Combustible gas fumes in sump pump pit – page 2 – plumbing zone – professional plumbers forum gas density

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To your question, the furnace room has both a sump pump pit and a sewer grinder / ejector pit. The sewer ejector pit is exactly as you describe… it has a bolted down lid that is sealed with caulking and two pvc pipes, one incoming and the other outgoing with a check valve. The sump pump pit has the removable lid with the U shaped hole for the outgoing pipe and a lead-in tile where water flows in inside the pit. There is no hydrogen sulfide smell that comes with sewer gas inside the sump pit, it has a few inches of clear water only in it. It is the sump pump pit that I’m checking with the methane / propane detector. You can see it in the video that I posted.

I’ve retested the sump pump pit a couple times and the sniffer shows higher levels of around >320 ppm when the hvac system is running. When the hvac system is off and no air is circulating, sniffer readings are >80 or below. So it would appear that suction / negative pressure is being created by the hvac system and pulling these fumes into the sump pump pit which could then be drawn into the duct work in the furnace room and circulated through the house.

To your question, the furnace room has both a sump pump pit and a sewer grinder / ejector pit. The sewer ejector pit is exactly as you describe… it has a bolted down lid that is sealed with caulking and two pvc pipes, one incoming and the other outgoing with a check valve. gas and supply acworth ga The sump pump pit has the removable lid with the U shaped hole for the outgoing pipe and a lead-in tile where water flows in inside the pit. There is no hydrogen sulfide smell that comes with sewer gas inside the sump pit, it has a few inches of clear water only in it. It is the sump pump pit that I’m checking with the methane / propane detector. You can see it in the video that I posted.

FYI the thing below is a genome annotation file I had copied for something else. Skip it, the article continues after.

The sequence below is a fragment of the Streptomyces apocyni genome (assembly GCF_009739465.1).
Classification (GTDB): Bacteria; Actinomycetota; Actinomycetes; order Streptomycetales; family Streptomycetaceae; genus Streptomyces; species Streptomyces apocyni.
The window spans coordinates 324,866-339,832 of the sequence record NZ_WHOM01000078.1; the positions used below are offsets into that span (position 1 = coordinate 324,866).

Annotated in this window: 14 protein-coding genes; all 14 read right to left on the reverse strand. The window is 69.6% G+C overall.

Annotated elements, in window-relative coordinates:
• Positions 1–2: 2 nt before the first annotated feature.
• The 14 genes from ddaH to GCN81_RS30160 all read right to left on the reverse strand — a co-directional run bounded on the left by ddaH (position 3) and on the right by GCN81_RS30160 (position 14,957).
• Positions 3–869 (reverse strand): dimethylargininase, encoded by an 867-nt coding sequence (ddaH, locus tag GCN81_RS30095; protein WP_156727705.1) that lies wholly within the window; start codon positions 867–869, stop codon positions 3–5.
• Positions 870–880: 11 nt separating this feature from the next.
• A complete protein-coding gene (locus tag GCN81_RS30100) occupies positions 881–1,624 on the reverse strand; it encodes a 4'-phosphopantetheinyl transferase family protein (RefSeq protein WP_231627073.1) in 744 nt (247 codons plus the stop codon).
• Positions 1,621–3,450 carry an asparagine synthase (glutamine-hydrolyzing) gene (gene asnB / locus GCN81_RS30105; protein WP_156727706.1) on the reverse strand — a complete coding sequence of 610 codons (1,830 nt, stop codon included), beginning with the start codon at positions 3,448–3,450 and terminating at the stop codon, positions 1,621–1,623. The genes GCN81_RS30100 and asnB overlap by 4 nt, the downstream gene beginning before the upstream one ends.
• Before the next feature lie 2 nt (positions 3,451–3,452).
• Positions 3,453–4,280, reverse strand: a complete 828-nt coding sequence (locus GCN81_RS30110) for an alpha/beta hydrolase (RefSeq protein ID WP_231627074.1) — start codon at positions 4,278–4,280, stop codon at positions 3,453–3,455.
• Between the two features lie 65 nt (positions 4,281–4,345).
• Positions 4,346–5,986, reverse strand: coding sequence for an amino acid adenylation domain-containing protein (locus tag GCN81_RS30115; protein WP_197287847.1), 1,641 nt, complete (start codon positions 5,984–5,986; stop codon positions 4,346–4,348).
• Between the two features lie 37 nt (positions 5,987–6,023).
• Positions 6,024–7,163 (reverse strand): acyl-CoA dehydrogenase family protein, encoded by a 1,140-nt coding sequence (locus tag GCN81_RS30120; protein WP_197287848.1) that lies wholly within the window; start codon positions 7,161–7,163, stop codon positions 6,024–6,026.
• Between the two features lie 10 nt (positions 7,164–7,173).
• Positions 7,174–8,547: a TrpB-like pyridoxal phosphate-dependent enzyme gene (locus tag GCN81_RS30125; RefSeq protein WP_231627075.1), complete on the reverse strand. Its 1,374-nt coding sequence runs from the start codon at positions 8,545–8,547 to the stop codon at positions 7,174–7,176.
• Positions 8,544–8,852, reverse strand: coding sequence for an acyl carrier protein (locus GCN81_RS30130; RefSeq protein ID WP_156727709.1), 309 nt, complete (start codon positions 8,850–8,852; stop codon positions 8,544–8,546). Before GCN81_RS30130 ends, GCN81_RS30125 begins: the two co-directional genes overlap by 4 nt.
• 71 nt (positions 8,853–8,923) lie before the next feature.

I’ve retested the sump pump pit a couple times and the sniffer shows higher levels of around >320 ppm when the hvac system is running. When the hvac system is off and no air is circulating, sniffer readings are >80 or below. So it would appear that suction / negative pressure is being created by the hvac system and pulling these fumes into the sump pump pit which could then be drawn into the duct work in the furnace room and circulated through the house.

First step you need to do is find a plumber and a drain cleaner outfit in your area and have all the underground inspected. electricity clipart Might cost a couple or few hundred bucks, but would my first step. Don’t go and rent one if available in your area. You need trained eyes. Like when you watch curse of oak island…. I can’t make heads or tails of the GPR.

Plumber Bill – You are correct. I don’t know what the hell I was thinking when I described the sewage ejector pit. Tired maybe and not thinking correctly. But yes… discharge pipe is the one with the check valve, and the other pipe is the vent that runs up and out of the roof. gasoline p The intake obviously attaches on the side of the extractor pit which is all under the concrete floor.

Also, I visited with our propane provider this afternoon. Explained everything to them and asked if they had ever encountered anything similar. They had never heard of anything like my situation before. But, like you folks, they are very interested in hearing the outcome. So, I’ll call a couple of plumbers this weekend who are friends of the family and don’t mind answering their phones on the weekends. Will see if they have any ideas. I did mention the issue to a cousin who joined us yesterday for Thanksgiving dinner. electricity projects for grade 7 He’s a real estate agent, has been in a lot of houses, and said that he has heard of this issue happening elsewhere.

Plumber Bill – You are correct. I don’t know what the hell I was thinking when I described the sewage ejector pit. Tired maybe and not thinking correctly. But yes… discharge pipe is the one with the check valve, and the other pipe is the vent that runs up and out of the roof. The intake obviously attaches on the side of the extractor pit which is all under the concrete floor.

Also, I visited with our propane provider this afternoon. Explained everything to them and asked if they had ever encountered anything similar. They had never heard of anything like my situation before. But, like you folks, they are very interested in hearing the outcome. z gastroenterol So, I’ll call a couple of plumbers this weekend who are friends of the family and don’t mind answering their phones on the weekends. Will see if they have any ideas. I did mention the issue to a cousin who joined us yesterday for Thanksgiving dinner. He’s a real estate agent, has been in a lot of houses, and said that he has heard of this issue happening elsewhere.